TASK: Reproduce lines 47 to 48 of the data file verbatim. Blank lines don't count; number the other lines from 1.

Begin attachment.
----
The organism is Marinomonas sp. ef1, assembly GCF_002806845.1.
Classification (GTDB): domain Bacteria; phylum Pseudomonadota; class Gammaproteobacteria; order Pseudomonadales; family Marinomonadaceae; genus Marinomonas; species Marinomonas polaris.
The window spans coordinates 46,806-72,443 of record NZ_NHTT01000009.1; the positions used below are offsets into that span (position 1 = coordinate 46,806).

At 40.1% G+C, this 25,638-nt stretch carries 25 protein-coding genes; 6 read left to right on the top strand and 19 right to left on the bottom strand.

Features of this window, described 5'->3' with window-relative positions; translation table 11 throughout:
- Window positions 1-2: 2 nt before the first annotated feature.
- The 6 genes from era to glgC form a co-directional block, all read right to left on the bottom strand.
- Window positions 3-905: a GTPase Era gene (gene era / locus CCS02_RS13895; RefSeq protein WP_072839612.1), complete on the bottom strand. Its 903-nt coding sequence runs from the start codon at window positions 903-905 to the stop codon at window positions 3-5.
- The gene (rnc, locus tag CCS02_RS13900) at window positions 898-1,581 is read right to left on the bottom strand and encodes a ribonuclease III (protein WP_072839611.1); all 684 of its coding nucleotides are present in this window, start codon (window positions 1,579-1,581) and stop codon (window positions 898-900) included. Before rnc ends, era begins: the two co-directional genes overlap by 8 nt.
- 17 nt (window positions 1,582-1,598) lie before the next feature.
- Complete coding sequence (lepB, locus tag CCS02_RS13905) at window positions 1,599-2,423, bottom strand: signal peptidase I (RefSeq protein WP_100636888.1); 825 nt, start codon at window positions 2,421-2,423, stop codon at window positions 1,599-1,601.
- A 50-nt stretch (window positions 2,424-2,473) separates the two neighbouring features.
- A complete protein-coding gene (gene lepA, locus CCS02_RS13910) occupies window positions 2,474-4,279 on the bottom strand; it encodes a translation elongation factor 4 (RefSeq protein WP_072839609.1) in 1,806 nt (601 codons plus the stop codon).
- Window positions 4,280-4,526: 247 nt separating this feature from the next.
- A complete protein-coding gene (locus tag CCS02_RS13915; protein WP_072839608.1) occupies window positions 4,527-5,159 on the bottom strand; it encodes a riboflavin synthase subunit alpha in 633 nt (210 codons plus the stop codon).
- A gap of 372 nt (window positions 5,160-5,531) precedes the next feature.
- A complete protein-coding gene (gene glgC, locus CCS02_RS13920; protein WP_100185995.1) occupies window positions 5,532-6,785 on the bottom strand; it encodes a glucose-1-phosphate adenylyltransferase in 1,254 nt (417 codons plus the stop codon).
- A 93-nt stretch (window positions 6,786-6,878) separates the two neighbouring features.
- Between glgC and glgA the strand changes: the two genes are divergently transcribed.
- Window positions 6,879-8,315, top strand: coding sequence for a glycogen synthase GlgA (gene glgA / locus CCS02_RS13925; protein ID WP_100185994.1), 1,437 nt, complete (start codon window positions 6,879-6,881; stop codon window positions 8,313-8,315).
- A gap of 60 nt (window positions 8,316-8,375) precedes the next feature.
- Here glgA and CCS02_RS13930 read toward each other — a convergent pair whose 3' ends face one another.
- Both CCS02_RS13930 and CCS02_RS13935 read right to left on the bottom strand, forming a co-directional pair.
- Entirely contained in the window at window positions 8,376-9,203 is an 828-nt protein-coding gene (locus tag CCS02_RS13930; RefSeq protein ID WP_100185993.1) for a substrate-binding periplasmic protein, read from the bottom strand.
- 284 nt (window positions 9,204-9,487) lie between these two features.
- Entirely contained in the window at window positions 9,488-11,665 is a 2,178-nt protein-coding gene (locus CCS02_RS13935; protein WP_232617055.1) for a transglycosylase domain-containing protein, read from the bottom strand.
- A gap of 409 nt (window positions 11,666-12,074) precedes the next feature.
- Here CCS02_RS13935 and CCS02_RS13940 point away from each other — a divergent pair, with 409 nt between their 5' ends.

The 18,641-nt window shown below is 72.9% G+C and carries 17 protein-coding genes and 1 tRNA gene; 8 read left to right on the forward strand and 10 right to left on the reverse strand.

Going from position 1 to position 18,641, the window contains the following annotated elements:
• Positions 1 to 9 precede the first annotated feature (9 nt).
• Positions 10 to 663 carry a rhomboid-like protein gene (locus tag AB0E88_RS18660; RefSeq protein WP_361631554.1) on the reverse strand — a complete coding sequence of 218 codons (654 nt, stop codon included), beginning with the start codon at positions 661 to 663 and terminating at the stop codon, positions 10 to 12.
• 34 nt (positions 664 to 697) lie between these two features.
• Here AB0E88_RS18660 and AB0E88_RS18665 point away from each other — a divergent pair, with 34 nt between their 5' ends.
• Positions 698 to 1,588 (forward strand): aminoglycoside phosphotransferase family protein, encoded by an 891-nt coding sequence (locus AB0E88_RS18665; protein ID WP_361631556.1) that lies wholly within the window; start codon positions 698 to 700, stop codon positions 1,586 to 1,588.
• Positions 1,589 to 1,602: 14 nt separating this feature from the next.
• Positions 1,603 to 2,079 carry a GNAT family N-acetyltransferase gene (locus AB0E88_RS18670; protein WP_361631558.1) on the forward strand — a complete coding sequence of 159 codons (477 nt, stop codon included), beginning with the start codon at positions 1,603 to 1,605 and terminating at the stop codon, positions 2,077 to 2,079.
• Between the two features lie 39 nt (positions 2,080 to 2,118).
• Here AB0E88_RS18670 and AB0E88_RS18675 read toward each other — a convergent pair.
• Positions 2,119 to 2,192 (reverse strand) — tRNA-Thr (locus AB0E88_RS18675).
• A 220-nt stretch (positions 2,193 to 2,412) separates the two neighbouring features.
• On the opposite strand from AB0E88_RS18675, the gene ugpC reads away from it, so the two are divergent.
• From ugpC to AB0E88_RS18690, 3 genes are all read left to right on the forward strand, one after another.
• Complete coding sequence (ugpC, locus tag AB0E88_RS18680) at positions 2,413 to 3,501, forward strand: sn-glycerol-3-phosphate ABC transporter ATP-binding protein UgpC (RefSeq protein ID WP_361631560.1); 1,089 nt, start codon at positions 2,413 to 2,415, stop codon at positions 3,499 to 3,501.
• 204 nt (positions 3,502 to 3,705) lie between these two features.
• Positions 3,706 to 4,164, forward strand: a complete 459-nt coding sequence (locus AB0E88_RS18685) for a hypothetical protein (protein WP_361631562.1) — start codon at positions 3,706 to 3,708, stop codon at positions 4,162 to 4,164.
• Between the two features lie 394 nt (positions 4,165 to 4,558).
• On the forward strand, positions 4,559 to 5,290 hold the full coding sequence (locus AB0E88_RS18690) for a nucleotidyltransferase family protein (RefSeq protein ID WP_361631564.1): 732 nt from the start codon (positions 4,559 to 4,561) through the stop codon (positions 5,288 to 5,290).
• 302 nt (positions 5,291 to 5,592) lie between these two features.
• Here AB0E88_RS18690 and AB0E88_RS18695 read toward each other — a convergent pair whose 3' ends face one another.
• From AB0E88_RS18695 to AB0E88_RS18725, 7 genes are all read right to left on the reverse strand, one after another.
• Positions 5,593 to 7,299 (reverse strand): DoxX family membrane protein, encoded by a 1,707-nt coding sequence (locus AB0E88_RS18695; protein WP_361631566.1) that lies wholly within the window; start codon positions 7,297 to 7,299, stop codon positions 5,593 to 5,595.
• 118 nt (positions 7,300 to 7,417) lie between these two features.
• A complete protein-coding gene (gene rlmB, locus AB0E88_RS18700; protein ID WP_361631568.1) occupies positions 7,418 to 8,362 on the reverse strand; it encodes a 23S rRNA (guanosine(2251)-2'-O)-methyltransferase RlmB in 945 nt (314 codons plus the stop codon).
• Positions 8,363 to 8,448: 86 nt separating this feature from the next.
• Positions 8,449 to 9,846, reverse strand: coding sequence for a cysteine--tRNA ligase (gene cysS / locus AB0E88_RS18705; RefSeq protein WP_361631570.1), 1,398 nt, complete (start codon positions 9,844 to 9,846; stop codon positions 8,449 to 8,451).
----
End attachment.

• Between the two features lie 394 nt (positions 4,165 to 4,558).
• On the forward strand, positions 4,559 to 5,290 hold the full coding sequence (locus AB0E88_RS18690) for a nucleotidyltransferase family protein (RefSeq protein ID WP_361631564.1): 732 nt from the start codon (positions 4,559 to 4,561) through the stop codon (positions 5,288 to 5,290).